There is a big need for education, professional skill, regulation and liability insurance. Therefore insurance salesmen have started the Estonian Broker Association, whose spokesman and chairman elect is Andrus Järve of Majesteedi. According to Järve the association’s foremost goal is to achieve legal status and recognition from the government, clients and insurance companies. It intends to become a member of BIPAR, the international broker association. The association’s first goal is to oppose the law regarding non-selling of non-Estonian contracts, which they believe contravenes EU agreements or at least will be banned if Estonia wishes to join the EU.
In an earlier article in IPE’s May issue we outlined the previous version of the pensions, which would have given Estonia one of the world’s most advanced defined contributions (DC) systems, with full investment freedom and no limitations on the nationality of the financial services provider. This proposed law could have provided a stable, dependable system, which is exactly what the country needed. Underfunding problems would have been solved and the value of the pension accounts would have been in the stakeholders’ hands.
Of course, there was one major problem and that would have been the rules regarding the transition to the new system. The debate regarding winners and losers in the new system would be a political nightmare and could possibly overturn governments. This is not an unfounded fear, as in neighbouring Sweden the winner/loser debate is still raging.
What happened in Estonia? As far as we can discern the last amendment is a radical retreat to a solution looking very much like proposals for mainstream Europe. Instead of 20% DC it will only be 4% DC and 16% PAYG. We can only speculate as to this radical change. Factors might be the Swedish lessons fear of a winner/loser debate and different ideological viewpoints. Matte, in an article in the Aripäev, said that the proposed system will not hold in the long term. It will not hold even if the government gets its citizens to enhance the contributions to 2%. There is altogether too large a PAYG segment, says Matte. He if anybody should know. However calculated it will collapse – if not now, then in the not too distant future. However, rescue is at hand. The law and the proposal left many question marks regarding how to interpret its content and above all how to execute it. Even the legislators have not set the levels for pillar two and are still debating how to combine the first two pillars.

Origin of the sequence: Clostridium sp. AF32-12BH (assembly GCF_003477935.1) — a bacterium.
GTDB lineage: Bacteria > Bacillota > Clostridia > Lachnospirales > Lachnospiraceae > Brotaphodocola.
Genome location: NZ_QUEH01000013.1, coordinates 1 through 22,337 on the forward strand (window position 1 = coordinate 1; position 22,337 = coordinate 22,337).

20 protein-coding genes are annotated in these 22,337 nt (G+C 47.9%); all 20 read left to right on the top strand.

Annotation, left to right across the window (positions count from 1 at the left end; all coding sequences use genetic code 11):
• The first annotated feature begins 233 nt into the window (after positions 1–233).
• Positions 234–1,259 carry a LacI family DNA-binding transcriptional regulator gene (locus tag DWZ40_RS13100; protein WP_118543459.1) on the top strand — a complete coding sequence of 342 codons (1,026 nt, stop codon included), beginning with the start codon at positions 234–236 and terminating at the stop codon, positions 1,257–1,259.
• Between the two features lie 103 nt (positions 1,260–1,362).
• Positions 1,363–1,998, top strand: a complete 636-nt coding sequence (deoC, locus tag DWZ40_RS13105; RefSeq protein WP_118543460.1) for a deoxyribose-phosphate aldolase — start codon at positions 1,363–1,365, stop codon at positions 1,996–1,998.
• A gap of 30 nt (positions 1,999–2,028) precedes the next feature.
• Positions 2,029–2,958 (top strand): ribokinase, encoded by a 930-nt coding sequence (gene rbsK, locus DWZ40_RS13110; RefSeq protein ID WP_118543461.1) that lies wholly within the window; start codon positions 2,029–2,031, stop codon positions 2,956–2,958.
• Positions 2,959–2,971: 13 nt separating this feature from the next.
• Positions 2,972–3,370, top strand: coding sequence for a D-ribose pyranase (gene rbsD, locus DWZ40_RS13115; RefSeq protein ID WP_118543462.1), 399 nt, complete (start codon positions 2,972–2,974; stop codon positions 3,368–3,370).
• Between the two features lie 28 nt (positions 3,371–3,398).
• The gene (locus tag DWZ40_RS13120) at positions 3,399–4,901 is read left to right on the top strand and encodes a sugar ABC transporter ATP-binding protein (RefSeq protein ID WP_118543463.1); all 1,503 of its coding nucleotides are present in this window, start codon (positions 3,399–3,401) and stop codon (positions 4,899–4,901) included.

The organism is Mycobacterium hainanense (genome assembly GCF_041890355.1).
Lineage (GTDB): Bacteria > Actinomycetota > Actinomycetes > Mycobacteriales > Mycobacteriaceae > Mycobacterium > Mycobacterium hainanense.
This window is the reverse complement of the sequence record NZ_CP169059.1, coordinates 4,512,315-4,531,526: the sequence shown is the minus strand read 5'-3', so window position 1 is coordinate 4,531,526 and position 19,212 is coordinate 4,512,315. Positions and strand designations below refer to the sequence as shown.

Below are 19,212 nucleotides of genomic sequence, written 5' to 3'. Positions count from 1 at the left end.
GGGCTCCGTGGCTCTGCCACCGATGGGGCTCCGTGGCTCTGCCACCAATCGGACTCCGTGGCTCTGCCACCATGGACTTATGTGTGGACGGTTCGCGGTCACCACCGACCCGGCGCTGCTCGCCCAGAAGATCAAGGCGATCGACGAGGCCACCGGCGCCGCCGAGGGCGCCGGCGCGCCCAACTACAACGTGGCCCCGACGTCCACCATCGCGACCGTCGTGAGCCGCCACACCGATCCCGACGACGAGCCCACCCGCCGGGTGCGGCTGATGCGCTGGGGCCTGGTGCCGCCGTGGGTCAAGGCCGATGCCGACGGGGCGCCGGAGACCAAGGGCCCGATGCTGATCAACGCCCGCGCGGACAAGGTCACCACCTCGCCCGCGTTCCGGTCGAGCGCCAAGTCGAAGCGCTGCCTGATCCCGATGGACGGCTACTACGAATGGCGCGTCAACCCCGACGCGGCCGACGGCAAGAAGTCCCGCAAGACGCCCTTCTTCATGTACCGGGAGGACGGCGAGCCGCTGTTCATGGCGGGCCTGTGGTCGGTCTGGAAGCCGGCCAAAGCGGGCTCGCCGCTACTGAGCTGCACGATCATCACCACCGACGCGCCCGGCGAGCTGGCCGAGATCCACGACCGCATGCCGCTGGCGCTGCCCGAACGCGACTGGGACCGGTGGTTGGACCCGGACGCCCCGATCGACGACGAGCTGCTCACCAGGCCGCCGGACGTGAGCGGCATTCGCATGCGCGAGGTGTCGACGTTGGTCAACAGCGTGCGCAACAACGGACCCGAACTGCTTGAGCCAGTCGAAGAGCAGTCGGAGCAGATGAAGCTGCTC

Our advice is to tread very carefully and to enhance the DC content as far as political considerations can go. We very strongly advise against using tax incentives to enhance contributions to Pillar II. It will only lead to complexity within the tax law. Sweden can definitely not be seen as a role model but just the opposite.
Estonia has taken a turn towards protectionism in wishing to exclude non-Estonian insurance contracts. Nobody has been able to tell us exactly what the registration means, full operations or only a notification. Maybe the government wishes to protect its insurance industry until it matures or it is afraid that premiums would leak to offshore companies. The strange fact is that the beneficiaries of this policy are the EU insurance corporations that partially own or control the Estonian insurance companies. Other EU companies will be excluded. This is something that we think has been overlooked. If Estonia wishes to be first in line when the EU opens up this law will then have to be amended. Our suggestion is to adopt the Swedish interpretation of the EU rules. EU/EES insurance companies have to be under supervision by its own FSA. If tax deductibility is desired a branch office is necessary. Non-EU/EES policies may be sold but only through a licensed Swedish broker. They have a filing obligation regarding offshore sales to the government. This way the insurance inspection would be able to control the marketing and the Internal Revenue Service would have access to the accounts.
We sincerely hope that the legislators return to the previous proposal and make Estonia a shining example.
Erik Inkapool is with, a firm of lawyers and consultants,, and Alexander Inkapool acts as a consultant